Can one blogger use his modest writing skills to mind control an entire gaming company? The entire gaming industry? Let’s find out.
So the other day, between drooling over the impending Thousand Sons release tidbits across the wondrous Net, I got to talking to my brother about kickstarters we’re following. As I noted in my Kickstart My Heart article, I’m a big fan … and so is my brother. If anything, ever since I introduced him to them, he’s become even more addicted than me. Our tastes differ, but we both do kickstarters for the miniatures (it goes without saying they’ve gotta be games as well). He tends to like Cthulhu-esque games and miniatures, or failing that, just horror stuff. Oddly enough, only I seem to get slapped with the “tentacle” label. At any rate, though we like different things, we do have a couple kickstarters in common, such as Mantic’s Warpath, the first wave of which should be shipping to us any day now.
So we were talking about Mantic’s Warpath. We both agree that the game looks cool, though to be honest, we primarily intend to pillage the various miniature lines for ‘counts as’ Warhammer 40,000 (40k) projects that we have planned (the Plague for various Chaos armies I always having brewing and the Veer-myn into a crazy Dark Eldar Haemonculus Covens army for my brother). We both like Mantic. Me mostly for their Mars Attacks game system line, though their modular urban terrain is very cool too. My brother likes their Deadzone stuff. Both of these interests lead to Warpath, especially when Mantic launched their kickstarter last year to improve the game line and add some pretty sweet looking hard plastic vehicles.
Face it, Space Rats are waaay cool.
Despite our excitement for the impending first wave of Warpath, I turned the conversation to other Mantic projects – since dwelling upon Mantic’s sometimes fickle deliveries of their kickstarters can be aggravating if you allow yourself to fixate on the due dates. My brother is most excited for Mantic’s newest kickstarter which he backed – Star Saga. This game is a modular dungeon-crawler board game in the same vein as Heroquest, or perhaps more aptly Mantic’s own Dungeon Saga. The difference, which my brother was most excited about, is that Star Saga is set in Mantic’s Warpath science fiction setting, and is filled with all kinds of crazy aliens and Plague zombies. I’ll admit, the miniatures are quite cool, especially the tentacley aliens and the futuristic furnishings, but I resisted and my wallet did not succumb. I did get him to add an extra set of the furnishings to his pledge though … still, I call it a win.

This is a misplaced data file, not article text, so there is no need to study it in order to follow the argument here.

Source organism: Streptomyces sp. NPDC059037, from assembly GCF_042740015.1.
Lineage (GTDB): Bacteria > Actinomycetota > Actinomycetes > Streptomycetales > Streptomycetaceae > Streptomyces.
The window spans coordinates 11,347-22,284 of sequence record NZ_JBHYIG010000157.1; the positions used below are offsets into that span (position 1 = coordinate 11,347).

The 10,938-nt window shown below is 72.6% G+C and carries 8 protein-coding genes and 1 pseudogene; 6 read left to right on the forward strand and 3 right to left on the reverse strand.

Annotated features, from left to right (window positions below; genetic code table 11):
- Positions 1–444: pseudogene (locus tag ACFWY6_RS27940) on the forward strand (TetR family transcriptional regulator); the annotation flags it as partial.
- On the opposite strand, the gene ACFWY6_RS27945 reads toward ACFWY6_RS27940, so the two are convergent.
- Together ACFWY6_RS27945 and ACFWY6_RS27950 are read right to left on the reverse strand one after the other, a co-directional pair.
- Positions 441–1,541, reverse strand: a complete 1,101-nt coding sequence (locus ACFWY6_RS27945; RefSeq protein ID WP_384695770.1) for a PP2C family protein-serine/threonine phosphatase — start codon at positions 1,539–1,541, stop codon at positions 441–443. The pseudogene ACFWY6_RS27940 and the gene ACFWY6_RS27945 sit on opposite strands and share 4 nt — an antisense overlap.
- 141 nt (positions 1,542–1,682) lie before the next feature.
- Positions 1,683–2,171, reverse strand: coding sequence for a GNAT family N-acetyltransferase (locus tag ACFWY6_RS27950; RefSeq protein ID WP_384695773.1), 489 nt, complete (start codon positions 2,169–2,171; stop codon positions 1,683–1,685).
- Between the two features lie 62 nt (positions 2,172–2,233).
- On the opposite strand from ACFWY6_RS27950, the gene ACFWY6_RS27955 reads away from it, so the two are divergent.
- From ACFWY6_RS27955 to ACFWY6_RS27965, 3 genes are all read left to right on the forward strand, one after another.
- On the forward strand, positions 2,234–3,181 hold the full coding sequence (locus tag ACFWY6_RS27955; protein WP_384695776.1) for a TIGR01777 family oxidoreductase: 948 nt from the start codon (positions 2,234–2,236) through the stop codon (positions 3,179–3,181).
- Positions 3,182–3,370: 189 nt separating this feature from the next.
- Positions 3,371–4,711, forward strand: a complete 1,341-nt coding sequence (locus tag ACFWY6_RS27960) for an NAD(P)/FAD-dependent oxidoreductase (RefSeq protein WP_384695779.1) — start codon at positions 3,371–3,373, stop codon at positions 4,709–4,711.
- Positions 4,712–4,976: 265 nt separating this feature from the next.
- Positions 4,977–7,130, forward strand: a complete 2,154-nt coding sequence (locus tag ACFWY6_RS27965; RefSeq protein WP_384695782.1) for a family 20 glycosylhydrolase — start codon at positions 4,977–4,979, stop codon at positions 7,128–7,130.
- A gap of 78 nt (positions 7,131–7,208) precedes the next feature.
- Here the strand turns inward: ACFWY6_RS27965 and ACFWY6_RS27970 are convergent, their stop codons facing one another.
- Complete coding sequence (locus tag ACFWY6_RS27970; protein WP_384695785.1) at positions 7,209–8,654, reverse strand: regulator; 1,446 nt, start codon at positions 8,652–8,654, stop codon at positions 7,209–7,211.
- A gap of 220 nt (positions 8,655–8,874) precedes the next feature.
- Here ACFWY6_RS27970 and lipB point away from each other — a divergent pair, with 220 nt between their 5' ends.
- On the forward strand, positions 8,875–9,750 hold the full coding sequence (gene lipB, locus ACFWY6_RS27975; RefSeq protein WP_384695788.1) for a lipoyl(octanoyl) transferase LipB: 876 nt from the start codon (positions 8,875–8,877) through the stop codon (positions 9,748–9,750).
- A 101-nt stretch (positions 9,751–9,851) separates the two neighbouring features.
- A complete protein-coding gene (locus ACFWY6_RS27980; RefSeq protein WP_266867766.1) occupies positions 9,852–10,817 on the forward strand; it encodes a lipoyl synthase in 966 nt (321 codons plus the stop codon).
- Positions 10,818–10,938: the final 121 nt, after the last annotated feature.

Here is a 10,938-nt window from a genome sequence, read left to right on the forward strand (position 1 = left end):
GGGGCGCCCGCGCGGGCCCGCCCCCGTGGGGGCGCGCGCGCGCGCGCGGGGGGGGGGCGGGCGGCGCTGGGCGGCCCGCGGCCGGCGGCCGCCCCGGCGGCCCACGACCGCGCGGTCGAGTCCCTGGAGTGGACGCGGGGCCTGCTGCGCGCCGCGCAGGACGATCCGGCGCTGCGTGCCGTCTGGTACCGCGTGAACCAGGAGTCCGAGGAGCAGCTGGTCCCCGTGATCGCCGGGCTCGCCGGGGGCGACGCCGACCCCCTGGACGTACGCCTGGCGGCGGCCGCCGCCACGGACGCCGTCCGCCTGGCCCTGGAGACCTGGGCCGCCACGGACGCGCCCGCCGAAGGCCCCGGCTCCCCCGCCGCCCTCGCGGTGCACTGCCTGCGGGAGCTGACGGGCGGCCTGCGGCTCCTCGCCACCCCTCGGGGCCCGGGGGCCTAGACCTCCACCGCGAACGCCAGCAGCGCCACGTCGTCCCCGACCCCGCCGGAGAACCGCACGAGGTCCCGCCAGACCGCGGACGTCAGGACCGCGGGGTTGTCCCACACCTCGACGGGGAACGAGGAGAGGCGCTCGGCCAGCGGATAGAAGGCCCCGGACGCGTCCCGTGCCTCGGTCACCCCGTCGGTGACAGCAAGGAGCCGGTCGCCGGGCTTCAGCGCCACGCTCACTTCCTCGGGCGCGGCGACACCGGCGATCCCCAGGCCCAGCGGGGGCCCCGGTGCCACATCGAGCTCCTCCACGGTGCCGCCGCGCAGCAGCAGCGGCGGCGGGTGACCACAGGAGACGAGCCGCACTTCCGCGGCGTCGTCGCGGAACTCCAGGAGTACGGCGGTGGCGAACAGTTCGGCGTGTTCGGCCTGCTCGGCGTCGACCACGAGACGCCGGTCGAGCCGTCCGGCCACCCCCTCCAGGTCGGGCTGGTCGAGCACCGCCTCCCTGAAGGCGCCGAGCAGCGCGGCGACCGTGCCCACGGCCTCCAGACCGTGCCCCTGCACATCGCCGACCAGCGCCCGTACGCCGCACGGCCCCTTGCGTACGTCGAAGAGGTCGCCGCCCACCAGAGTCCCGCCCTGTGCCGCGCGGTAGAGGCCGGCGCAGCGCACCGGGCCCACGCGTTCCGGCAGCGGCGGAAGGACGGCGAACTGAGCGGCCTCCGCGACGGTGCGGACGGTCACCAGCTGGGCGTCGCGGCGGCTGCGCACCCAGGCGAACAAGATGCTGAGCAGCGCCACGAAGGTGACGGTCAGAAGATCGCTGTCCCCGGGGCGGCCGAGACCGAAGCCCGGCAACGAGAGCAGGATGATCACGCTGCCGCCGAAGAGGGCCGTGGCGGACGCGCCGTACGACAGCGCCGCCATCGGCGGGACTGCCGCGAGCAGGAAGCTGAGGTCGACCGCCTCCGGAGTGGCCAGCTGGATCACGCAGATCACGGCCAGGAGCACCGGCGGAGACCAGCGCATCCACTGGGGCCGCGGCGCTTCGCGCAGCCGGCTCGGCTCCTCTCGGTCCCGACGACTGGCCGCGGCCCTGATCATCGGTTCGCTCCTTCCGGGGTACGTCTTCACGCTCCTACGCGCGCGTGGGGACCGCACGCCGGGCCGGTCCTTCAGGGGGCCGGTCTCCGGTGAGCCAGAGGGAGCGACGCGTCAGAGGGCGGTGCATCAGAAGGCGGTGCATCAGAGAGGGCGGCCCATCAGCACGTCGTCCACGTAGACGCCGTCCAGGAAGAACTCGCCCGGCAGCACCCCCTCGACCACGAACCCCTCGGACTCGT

After he waxed on about how that the kickstarter had gone, I pointed to Mantic’s other big kickstarter that is shipping to stores even now (and irritatingly enough likely displaced our Warpath shipments) – the Walking Dead: All Out War miniature game. I’m a big fan of the Walking Dead, though my brother is indifferent to it – he likes zombies well enough, but believes the market is already saturated with zombie games. For my part, I’m a big fan of zombies and the Walking Dead in particular, and despite agreeing that the market does indeed seem saturated, I foresaw that were Mantic to get the license to do the Walking Dead, the name alone would be enough to carry the game to success, as long as Mantic did it as well as they’ve done most of the other games they’ve done the last couple years (Mars Attacks springs to mind). The game itself looks really well done, and I like the premise – namely that it is a skirmish game between rival bands of survivors and that the walkers are merely hazards that must be dealt with. The funny thing is, despite all these seemingly draws for me, I still managed to resist pledging for it – mostly because I have 80-odd Plague zombies coming with my Warpath pledge and those will be used to fill my dual purposes. I’ve still kept my eye on the project though, as I find it compelling and because I want to nab some of the cool modern Apocalypse terrain the game features for use in my Mars Attacks games once it is finally available at retail.
But talking about Mantic’s the Walking Dead revived an old debate that my brother and I had had shortly before they announced the game’s kickstarter in the first place. I ultimately won this debate, though looking back on it, I kinda wish he had. At the time, Mantic was being coy, teasing the fan base with tidbits about how Ronnie (Mantic’s head honcho and an enormously entertaining guy to watch on Yutube videos) had flown to California to secretly negotiate the license of some unknown, but sure to be exciting, property. I, of course, guessed the Walking Dead, though it hadn’t occurred to me that it would be just the comic license, which ultimately proved brilliant on Mantic’s part, as the AMC license would no doubt have been far more costly. So I was right, and my prophetic vision prevailed. But my brother’s guess was so much cooler, and both at the time, and to this day, his arguments convinced me that even if he weren’t right, he SHOULD be.